Howard, New to this site and believe what you are doing is vital and interesting. I grew up in Suffolk off Vanderbilt Motor Parkway (In that area Vanderbilt name is included) and always wondered even as a child how it was when it was the only Highway. Avid Automobile lover too and a novice.

Feb 12 2009 Howard Kroplick 8:47 PM


Welcome to VanderbiltCupRaces.com!


Feb 16 2009 Mitch Kaften 9:19 AM

Super sleuthing, Howard! You’ve basically put this mystery to rest. A question about the two thumbnail photos on this page (both spectacular shots by the way). The lower one appears to show a rectangular cleared area to the left of the LIMP entrance…almost what I would imagine to be a parking lot. The upper one does not appear to have that structure. Is it possible that they were taken at different times—perhaps years apart?

Feb 16 2009 Mitch Kaften 10:52 AM

I should’ve said “the two aerial thumbnails on this page”. The topographical map thumbnail is also terrific, and is truly the “eureka” moment! Another thing that this shows me is that there was really no Peck Avenue at that time, and Francis Lewis Boulevard (or Cross Island Boulevard) was barely a dirt-covered country road that didn’t even extend to Union Turnpike.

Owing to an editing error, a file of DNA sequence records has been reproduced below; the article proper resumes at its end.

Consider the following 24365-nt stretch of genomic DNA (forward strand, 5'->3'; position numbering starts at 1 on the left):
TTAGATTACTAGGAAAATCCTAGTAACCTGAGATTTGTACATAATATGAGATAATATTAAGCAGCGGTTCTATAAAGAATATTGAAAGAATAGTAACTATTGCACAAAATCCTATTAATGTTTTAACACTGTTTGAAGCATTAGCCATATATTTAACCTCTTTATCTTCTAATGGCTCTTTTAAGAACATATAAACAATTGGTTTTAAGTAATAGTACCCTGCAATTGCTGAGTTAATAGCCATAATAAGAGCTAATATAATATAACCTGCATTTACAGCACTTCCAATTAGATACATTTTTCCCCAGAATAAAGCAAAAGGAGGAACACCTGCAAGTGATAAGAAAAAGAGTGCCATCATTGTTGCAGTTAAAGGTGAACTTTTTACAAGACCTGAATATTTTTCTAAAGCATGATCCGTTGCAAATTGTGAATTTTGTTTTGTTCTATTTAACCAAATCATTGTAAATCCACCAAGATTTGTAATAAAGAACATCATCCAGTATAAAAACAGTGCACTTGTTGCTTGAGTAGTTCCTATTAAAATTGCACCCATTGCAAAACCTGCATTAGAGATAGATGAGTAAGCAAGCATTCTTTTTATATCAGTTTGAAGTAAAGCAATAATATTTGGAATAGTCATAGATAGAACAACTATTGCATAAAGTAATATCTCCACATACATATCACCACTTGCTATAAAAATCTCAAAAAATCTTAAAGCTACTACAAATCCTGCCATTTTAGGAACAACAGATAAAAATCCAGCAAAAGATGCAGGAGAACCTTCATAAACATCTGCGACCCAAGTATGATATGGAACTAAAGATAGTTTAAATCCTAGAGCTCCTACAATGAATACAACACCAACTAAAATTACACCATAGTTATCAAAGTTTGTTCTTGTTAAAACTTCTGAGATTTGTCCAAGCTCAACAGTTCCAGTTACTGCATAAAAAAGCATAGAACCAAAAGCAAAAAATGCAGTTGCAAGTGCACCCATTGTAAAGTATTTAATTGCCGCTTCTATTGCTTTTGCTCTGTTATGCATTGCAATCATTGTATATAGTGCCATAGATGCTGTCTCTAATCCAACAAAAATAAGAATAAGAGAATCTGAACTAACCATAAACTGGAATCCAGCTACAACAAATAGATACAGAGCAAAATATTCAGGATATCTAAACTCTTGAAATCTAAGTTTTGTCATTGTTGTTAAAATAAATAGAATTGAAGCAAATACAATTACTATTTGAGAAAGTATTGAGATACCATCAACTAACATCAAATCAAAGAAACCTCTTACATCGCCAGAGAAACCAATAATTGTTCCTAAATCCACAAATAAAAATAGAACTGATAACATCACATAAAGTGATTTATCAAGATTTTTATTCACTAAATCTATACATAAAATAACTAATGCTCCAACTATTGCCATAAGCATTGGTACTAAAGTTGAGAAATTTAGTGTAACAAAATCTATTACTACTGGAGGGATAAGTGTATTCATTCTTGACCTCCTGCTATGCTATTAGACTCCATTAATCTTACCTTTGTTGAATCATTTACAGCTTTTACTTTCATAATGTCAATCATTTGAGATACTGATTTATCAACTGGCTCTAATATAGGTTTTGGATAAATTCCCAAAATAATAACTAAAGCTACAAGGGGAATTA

Feb 17 2009 Howard Kroplick 10:05 AM

Hi Mitch:

Thanks for the comments and the suggestions for the Queens research. I will track down the dates for the images later tonight.



Feb 18 2009 Howard Kroplick 10:52 PM

Hi Mitch:

I have tracked down the dates of the aerials. The large aerial on top and the two subsequent thumbnails were taken on June 24, 1938- about two months after the closing of the Motor Parkway.